Why? Because good parties are intrinsic to our Catholic faith. The liturgical year is punctuated with a wide array of feast days and celebrations, many of which are Christianized versions of holidays that once closely tracked the agricultural calendar of planting and harvesting. The two largest and best-known feasts are, of course, Christmas and Easter, but there are also the two Christmas and Easter spin-offs, Epiphany and Pentecost. In addition, there's the feast of Mary, Mother of God (New Year's Day); Ascension Thursday; Corpus Christi; the feast of the Immaculate Conception; All Saints Day (with Halloween and the Day of the Dead); and, the most famous party of all, Mardi Gras, which has strayed far from its Catholic origin as the last celebration before the Lenten fast but still embodies a certain Catholic sensibility. Above all, every Sunday for Catholics is a feast day on which we celebrate Christ's resurrection. Only in Lent and the mini-Lent of Advent is it not party time, but even in these two seasons, there are exceptions for St. Valentine's Day, St. Patrick's Day, St. Nicholas's Day, and other feasts.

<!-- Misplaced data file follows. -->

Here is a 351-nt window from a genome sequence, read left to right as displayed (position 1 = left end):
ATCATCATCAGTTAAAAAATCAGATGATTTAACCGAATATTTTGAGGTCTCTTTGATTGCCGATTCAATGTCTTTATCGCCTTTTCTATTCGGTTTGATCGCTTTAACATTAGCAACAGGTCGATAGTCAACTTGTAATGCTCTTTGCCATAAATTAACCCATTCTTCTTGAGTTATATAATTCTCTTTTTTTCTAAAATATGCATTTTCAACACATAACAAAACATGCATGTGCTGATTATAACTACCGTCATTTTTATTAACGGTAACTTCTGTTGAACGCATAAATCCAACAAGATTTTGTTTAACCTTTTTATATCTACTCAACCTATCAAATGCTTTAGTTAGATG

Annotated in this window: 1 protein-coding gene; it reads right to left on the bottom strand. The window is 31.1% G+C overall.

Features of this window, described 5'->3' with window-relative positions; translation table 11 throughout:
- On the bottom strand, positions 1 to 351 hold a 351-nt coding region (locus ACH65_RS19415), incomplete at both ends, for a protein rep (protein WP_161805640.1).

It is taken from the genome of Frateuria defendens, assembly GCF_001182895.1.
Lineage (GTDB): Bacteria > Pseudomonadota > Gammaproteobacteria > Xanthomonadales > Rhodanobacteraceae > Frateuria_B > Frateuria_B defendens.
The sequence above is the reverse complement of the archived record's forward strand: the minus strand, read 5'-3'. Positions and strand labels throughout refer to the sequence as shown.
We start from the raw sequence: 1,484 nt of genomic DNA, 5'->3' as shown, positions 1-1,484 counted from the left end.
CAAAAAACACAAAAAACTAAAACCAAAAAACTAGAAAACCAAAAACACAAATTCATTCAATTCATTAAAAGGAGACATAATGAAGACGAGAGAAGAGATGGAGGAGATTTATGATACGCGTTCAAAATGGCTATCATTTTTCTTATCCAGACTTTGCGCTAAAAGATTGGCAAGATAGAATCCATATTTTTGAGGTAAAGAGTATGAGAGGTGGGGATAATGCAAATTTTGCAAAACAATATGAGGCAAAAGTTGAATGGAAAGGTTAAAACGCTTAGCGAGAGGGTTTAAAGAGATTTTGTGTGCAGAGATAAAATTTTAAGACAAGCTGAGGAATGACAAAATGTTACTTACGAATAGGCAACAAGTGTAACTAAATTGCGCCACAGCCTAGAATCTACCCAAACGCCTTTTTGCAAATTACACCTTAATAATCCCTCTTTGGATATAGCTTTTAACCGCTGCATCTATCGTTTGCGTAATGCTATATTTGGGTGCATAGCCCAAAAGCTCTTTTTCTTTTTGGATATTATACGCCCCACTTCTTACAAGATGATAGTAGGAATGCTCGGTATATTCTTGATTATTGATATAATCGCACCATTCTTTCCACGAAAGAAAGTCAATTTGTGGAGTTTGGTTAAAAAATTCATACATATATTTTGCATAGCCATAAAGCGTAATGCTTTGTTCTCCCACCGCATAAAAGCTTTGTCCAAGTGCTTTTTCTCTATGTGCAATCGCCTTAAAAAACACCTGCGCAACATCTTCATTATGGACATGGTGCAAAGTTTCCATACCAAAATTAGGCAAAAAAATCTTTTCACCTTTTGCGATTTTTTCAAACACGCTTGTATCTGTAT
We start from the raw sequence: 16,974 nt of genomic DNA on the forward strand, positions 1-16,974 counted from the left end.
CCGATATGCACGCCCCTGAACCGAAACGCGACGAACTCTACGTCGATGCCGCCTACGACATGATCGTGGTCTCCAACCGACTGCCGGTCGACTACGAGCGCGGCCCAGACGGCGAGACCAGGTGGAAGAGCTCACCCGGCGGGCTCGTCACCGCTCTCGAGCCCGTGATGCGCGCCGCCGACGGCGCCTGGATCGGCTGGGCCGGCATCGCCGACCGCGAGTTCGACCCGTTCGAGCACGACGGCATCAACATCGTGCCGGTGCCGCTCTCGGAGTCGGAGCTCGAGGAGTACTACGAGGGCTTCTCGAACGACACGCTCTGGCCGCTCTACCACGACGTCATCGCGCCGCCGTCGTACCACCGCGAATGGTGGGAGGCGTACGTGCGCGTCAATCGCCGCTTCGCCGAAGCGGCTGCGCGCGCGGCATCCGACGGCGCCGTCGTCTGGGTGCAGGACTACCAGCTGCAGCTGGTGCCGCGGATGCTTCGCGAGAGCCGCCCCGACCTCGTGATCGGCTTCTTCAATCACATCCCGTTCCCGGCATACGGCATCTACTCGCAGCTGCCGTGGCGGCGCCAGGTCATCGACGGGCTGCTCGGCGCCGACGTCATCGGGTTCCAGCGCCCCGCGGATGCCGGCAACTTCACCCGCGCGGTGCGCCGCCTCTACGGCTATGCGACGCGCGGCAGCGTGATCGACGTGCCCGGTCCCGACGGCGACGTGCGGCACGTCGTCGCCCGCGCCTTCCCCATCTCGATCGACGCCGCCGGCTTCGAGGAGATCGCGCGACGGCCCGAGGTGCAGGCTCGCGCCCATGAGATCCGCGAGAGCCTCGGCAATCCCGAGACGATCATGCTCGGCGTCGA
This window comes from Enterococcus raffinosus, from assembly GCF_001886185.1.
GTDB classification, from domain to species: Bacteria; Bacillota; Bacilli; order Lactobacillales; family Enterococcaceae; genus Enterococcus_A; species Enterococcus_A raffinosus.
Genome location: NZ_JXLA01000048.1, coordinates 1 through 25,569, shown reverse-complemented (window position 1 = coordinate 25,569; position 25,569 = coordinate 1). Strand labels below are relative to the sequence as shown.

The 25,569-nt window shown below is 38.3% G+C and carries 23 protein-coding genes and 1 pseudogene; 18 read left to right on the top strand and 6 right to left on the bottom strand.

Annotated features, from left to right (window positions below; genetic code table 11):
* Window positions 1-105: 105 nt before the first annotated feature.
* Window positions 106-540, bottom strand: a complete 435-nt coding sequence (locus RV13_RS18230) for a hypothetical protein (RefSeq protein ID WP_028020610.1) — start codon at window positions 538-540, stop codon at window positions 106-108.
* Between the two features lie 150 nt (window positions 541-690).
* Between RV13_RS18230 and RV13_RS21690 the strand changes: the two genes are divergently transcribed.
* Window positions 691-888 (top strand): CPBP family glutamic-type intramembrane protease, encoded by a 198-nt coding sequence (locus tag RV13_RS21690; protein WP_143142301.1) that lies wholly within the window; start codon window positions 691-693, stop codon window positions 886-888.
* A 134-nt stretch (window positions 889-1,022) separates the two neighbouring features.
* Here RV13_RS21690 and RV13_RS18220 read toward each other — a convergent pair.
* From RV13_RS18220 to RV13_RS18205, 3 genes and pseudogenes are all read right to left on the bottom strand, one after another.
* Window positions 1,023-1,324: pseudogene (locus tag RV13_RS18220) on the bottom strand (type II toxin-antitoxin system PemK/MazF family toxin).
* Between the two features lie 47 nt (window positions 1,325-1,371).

Of course, as the Church wisely realizes, feasts are more fun if preceded by fasts. The stricter the fast, the merrier the feast. Truly the Catholic tradition has mastered the art of well-timed, heavily scheduled, carefully orchestrated good times.